As I was running across Ashenvale from Splintertree Post to Zoram Strand I began thinking about the marathon runs to pick up a new flight point.I came to the conclusion that my least favorite run is from Gadgetzan in Tanaris to Marshal's Refuge in Un'Goro Crater.It's just too long and unexciting.I know that I will have to make that run with every character I level.It always feels good to get there, just remember to pick up the flight point.
Two bosses enter... but only one will get to leave in WoW Insider's series of fantasy deathmatches. We've scoured the instances of Azeroth and Outland looking for the most interesting bosses Blizzard has to offer us and picked out a group of 32 to pit against one another until we come out with a single winner in the end. And the best part -- you get to tell us who wins.
We're down to the Final Four and have arrived at the most anticipated fight in the series. Tonight, Illidan Stormrage steps into an Arena with the old god C'thun. And the one that steps out alive, will move on to the final match against the Naxxramas end boss, Kel'thuzad. Want to learn more about these two bosses and voice your opinion on who would win in a fight? Keep reading.
Last week the first showdown of the Final Four went head-to-head in a neutral Arena. Did the undead Blue dragon Sapphiron overcome his Naxxrammas neighbor, the Archlich of the Plaugelands Kel'thuzad? Or did Kel'thuzad overwhelm his opponent in the battle of the undead bosses?
Though both bosses have heavy frost based powers, they also both have heavy frost resistance. That leaves their remaining abilities of which Kel'thuzad's Shadow Fissure was considered by commenters to be Sapphiron's downfall. The master claims victory over his guard.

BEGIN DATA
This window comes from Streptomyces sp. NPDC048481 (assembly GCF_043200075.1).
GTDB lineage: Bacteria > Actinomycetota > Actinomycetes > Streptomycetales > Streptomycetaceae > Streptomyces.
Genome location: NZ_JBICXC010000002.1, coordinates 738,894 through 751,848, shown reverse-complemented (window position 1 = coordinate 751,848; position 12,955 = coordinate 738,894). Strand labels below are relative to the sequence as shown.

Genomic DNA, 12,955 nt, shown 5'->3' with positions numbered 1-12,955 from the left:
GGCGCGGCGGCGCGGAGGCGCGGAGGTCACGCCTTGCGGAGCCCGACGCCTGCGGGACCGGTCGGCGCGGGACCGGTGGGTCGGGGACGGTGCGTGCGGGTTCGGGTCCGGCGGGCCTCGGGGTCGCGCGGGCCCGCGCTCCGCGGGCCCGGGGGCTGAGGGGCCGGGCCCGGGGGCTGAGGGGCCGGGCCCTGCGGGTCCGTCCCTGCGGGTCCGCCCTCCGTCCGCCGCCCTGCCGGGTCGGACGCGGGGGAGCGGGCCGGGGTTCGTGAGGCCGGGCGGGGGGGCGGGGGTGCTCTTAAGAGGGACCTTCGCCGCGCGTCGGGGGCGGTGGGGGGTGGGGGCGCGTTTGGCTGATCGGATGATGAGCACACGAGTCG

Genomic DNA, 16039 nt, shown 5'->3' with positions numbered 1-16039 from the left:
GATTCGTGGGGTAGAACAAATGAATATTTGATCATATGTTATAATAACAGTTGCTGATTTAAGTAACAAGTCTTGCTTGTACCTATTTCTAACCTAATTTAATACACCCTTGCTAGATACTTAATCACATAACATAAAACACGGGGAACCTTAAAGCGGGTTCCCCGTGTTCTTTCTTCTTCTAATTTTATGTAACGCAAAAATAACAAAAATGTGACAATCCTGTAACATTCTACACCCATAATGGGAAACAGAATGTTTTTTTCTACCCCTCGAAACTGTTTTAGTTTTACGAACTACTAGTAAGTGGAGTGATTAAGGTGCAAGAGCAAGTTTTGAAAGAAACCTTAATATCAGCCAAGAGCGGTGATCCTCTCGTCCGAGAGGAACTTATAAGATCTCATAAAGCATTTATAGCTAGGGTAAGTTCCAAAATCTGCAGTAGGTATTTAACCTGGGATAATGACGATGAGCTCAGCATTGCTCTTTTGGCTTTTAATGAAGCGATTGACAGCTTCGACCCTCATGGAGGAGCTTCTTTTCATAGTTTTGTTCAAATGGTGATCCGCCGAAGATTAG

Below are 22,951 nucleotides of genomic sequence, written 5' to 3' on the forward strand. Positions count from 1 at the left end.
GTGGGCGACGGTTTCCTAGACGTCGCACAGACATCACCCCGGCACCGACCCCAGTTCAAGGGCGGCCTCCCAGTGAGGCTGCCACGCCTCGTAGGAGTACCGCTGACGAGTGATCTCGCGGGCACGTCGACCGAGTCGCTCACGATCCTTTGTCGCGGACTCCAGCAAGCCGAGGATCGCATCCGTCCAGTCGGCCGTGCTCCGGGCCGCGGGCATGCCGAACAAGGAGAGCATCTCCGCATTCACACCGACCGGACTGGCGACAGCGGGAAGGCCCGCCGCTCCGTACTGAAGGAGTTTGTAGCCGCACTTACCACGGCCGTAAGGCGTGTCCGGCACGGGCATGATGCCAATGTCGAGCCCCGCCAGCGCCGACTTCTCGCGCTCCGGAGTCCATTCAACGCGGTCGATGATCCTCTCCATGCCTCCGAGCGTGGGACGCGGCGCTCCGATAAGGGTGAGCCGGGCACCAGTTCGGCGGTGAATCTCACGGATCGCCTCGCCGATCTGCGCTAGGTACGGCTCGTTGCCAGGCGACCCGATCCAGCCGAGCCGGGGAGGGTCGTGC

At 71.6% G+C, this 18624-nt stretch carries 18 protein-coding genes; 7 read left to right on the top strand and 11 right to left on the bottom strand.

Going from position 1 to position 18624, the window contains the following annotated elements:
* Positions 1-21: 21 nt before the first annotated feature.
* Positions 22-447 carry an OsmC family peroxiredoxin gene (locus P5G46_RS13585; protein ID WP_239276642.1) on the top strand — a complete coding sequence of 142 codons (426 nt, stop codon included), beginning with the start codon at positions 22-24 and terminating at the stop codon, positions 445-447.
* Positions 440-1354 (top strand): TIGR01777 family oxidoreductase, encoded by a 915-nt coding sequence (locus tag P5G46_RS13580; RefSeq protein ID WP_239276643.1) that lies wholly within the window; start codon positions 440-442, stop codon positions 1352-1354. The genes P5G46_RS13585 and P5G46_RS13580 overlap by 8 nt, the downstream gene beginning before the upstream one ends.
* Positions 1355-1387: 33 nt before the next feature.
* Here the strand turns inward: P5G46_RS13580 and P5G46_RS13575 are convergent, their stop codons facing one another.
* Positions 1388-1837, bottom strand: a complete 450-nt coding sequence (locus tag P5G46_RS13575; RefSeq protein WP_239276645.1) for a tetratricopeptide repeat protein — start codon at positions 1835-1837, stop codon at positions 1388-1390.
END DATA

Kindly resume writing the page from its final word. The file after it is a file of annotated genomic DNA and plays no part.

The Archlich moves on to the final battle of the series next week to face off against the winner of tonight's titanic battle between the notorious scourge of the Outlands, Illidan Stormrage and possibly the most difficult boss in the game, the old god, C'thun. With only two weeks to go before we crown a winner, who will be the last boss to leave?
One of the most common difficulties many roleplayers face is that of finding other people to roleplay with. To help overcome this challenge, All the World's a Stage presents a guide to finding roleplayers in three parts: "finding the right realm" for roleplaying, "joining the right circle" of roleplaying friends, and "wearing the right mask" to attract other roleplayers to you.
So, here you are. You decided that you want to give roleplaying a try, so you picked an RP server and started leveling up. You even tried roleplaying with one person you met along the way, saying "Hail, traveler! Would you like to undertake this task with me?" Things were going along quite nicely for a few minutes until the other person said, "Dood, this quest suxxors, lol," and you realized that something had gone horribly, terribly wrong.
A mystery baffles roleplayers everywhere: why is it that even on a space like an RP server, set aside for roleplaying, it can be so hard to find other people to roleplay with? Even if you have thoroughly researched the question of which server is the best place for roleplaying, still you will not be happy there until you find a circle of friends whose roleplaying you can appreciate, and who appreciate yours in return.
While I'm pushing through Black Temple and Mount Hyjal nicely as my guild's tank, I am still trying to improve my style and playing elements. There's not much more I can do to build threat - the Devastates, Shield Slams, Revenges, Heroic Strikes, etc., are all going off at the right time. Gear is fine, I can pretty much tank anything in the game at this point and succeed. So why am I still dying? Why am I missing that critical moment when I could put up my Spell Reflect and live a second longer?